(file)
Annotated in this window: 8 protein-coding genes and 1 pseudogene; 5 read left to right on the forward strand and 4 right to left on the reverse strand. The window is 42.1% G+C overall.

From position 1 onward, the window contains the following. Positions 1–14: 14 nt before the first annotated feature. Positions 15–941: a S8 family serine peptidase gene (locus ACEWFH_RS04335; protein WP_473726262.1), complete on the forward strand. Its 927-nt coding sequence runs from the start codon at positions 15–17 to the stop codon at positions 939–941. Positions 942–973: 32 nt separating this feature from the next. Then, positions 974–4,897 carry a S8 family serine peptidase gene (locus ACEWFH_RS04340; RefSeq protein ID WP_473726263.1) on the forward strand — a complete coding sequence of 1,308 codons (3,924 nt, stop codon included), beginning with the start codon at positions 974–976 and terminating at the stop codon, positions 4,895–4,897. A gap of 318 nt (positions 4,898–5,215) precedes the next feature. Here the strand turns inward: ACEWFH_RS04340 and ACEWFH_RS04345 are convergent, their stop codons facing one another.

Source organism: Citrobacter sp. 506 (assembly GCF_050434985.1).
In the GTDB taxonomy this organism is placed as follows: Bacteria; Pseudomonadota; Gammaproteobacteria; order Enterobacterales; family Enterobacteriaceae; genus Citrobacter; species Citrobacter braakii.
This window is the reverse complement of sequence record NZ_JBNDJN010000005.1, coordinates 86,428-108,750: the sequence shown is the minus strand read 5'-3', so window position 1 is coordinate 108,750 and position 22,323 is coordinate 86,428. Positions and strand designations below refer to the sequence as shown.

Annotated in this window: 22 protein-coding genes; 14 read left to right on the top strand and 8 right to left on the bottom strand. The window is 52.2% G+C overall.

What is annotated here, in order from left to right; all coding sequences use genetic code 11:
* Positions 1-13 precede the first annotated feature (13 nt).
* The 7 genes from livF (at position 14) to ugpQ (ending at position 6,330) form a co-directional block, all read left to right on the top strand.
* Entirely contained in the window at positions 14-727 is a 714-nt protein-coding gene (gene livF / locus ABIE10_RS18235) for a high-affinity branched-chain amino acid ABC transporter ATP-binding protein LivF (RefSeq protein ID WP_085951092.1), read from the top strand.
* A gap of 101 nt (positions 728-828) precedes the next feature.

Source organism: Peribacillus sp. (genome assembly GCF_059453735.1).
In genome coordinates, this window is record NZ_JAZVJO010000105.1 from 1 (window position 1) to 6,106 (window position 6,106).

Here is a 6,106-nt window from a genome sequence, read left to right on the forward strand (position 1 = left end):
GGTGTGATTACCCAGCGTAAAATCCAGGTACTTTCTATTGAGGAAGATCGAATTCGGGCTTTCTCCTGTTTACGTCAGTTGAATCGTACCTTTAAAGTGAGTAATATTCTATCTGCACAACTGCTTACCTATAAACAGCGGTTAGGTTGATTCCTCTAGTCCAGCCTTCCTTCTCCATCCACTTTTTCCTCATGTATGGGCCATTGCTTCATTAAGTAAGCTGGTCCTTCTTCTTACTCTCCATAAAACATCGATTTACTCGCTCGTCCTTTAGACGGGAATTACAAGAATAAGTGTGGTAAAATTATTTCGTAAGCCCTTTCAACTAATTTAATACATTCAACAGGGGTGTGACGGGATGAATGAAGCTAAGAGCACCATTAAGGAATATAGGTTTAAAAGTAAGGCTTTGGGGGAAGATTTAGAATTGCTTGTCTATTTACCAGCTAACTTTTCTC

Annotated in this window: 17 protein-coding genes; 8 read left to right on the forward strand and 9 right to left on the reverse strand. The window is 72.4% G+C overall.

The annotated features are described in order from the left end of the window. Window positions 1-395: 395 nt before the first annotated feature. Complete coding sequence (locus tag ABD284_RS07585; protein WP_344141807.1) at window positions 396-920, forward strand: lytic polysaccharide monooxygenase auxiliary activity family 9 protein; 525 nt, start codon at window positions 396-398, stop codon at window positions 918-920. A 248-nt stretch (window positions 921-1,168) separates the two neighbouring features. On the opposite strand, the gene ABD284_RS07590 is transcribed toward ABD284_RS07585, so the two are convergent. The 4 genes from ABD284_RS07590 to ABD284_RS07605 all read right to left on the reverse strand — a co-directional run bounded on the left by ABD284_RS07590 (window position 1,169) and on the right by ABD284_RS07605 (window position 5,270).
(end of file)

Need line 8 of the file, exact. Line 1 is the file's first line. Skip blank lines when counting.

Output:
* Positions 1-13 precede the first annotated feature (13 nt).